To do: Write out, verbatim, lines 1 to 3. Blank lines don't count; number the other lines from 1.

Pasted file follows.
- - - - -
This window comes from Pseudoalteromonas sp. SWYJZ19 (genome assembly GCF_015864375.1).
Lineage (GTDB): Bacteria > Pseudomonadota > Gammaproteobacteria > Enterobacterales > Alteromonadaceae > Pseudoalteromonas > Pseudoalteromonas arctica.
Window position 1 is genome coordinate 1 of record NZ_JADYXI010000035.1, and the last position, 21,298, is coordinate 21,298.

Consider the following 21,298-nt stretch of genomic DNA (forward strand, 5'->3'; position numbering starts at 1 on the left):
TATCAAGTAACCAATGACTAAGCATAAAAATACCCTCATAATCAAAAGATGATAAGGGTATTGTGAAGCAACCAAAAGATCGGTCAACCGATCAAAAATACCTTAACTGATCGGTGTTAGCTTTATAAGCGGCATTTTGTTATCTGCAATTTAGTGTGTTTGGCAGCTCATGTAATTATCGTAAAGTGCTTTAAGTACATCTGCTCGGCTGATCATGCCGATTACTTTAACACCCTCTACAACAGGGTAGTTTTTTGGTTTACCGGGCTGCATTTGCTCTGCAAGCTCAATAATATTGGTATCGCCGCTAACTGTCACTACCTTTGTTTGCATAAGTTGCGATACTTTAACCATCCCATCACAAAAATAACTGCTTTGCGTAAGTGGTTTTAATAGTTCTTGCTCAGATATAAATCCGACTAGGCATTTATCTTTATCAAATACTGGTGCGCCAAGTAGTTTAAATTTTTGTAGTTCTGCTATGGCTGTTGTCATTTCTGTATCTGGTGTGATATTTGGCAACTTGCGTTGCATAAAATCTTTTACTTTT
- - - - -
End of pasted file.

This window comes from Pseudoalteromonas sp. SWYJZ19 (genome assembly GCF_015864375.1).
Lineage (GTDB): Bacteria > Pseudomonadota > Gammaproteobacteria > Enterobacterales > Alteromonadaceae > Pseudoalteromonas > Pseudoalteromonas arctica.
Window position 1 is genome coordinate 1 of record NZ_JADYXI010000035.1, and the last position, 21,298, is coordinate 21,298.